City Harvest is dedicated to feeding New York City’s
hungry men, women and children. This year, City Harvest
will collect 28 million pounds of excess food from all
segments of the food industry for delivery to community
food programs throughout the five boroughs. Each week,
City Harvest helps over 300,000 hungry New Yorkers find
their next meal.
For more information, visit cityharvest.org.
Santa Monica and West Hollywood, CA
The Los Angeles Regional Foodbank sources food and
other products for distribution to needy people, energizes
community involvement through hunger education and
awareness campaigns, and advocate for public policies
that alleviate hunger. Their vision is that no one goes
hungry in Los Angeles County.
For more information, visit lafoodbank.org.
Union Square San Francisco, CA
The Tenderloin Neighborhood Development Corporation
provides safe, affordable housing with supportive services
for low-income people in the Tenderloin community and is a
leader in making the neighborhood a better place to live.
For more information, visit tndc.org.
Daily Bread Food Bank provides food and resources for
hungry people. Food donations, coming from the public
and the food industry, are sorted and delivered to our
member agencies. Agencies provide food relief
programs, such as food banks and meal programs,
for diverse members of our community.
For more information, visit dailybread.ca.
The Greater Vancouver Foodbank strives to empower people to nourish themselves by providing access to healthy food, education and training.
For more information, visit foodbank.bc.ca.
*Terms and conditions: CB2 “Can Do” 15% discount is available 9/5/14 through 9/14/14. In exchange for the donation of five nonperishable food items, a customer will receive a 15% discount good toward purchases of full-price items made in one transaction on the day and at the CB2 store location where the donation is made. Multiple purchases are allowed in one day, as long as customer meets donation of five nonperishable food items for each “Can Do” Discount. (Associates: Please enter FOOD15 at checkout.) Discount may not be used at cb2.com, or at any Crate and Barrel or The Land of Nod stores, catalogs or websites. Discount is not applicable toward past purchases, returned merchandise, special orders, floor samples, Gift Cards, eGift Cards, employee purchases, Designer Rewards Program purchases, or international purchases through our global partner, Borderfree. Discount cannot be combined with any other offers, discounts or promotions. Discount applies to merchandise only and cannot be applied toward shipping and handling charges, taxes or other fees. Discount has no cash value, is nontransferable, will not be replaced if lost or stolen, and cannot be auctioned or sold. No cash/credit back. CB2 reserves the right to modify or discontinue this program at any time. Void where prohibited by law.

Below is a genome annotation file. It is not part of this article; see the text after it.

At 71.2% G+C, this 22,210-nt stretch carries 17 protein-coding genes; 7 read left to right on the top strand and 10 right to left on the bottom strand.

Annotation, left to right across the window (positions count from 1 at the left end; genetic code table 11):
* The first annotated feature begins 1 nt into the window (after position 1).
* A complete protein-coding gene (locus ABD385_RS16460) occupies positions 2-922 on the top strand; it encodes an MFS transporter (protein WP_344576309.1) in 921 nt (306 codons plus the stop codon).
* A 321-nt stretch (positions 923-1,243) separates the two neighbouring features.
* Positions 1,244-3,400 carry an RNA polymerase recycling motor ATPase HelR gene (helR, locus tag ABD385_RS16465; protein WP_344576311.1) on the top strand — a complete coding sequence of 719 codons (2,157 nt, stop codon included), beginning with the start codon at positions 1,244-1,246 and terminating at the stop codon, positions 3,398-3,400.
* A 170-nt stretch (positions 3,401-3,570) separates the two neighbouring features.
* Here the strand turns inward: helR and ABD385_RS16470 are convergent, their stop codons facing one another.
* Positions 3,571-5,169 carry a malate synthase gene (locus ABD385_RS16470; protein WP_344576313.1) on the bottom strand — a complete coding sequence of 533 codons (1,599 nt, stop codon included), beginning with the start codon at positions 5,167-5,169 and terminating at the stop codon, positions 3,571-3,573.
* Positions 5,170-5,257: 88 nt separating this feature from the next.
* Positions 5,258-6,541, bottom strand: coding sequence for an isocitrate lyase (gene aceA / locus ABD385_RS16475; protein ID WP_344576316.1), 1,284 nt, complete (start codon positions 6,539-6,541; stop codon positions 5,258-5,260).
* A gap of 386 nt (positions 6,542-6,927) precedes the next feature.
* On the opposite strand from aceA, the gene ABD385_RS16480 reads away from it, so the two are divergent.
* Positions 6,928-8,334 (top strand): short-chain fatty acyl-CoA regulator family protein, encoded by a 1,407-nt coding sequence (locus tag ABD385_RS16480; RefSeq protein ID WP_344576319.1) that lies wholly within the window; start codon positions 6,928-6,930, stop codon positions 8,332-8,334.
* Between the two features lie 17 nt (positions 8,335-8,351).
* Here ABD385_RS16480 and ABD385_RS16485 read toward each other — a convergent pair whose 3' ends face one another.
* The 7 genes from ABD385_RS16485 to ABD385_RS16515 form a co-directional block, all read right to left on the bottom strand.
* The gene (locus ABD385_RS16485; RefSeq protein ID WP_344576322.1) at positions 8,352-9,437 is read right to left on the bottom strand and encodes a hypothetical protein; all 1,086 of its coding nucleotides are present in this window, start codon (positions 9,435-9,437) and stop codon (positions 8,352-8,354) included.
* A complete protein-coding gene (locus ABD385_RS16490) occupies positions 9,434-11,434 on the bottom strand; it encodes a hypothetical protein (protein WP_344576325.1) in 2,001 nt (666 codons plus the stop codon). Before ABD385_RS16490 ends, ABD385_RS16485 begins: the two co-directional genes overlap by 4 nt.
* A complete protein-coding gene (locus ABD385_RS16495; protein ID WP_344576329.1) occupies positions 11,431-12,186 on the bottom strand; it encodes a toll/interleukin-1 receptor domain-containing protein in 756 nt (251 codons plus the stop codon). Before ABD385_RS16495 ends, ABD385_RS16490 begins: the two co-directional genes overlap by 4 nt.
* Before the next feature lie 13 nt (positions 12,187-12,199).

The making of the handwoven recycled sari rugs and runners begins at the core of the rug—the vibrant silk fibers which come from the sari manufacturing industry. This thriving business in India reflects the richness of its culture—and its resourcefulness as it leaves little to waste.
In Bangalore, located in south India, remnants of sarees are sold to companies who segregate it as per the potential use of the materials and a buyer’s needs—and while sarees are made in various parts of India, these lots of remnants are usually a mix of all colors which allows for specific shade requirements to be met in the segregation process.
A control sample helps to guide the color separator and the remainder of the fibers are used to make the yarns of mixed colors—so just about everything is used in the end.
Once the fibers are well organized, it’s then handspun into yarn—the results of this process are yarns with varying thicknesses at random places. In order to have a level of consistency, all the highly uneven count is removed as well as any drastic shade changes.
When enough fibers are gathered and yarn spun, the weaving process begins on a regular vertical loom which is typically used to weave dhurrie or hand-knotted rugs.
During the weaving process, rows of yarns are pressed together using a wooden comb which makes the weaving tighter and more durable.
To secure the weaving and complete the look, the same yarns are used to hand-stitch all of the edges and a final washing completes the process.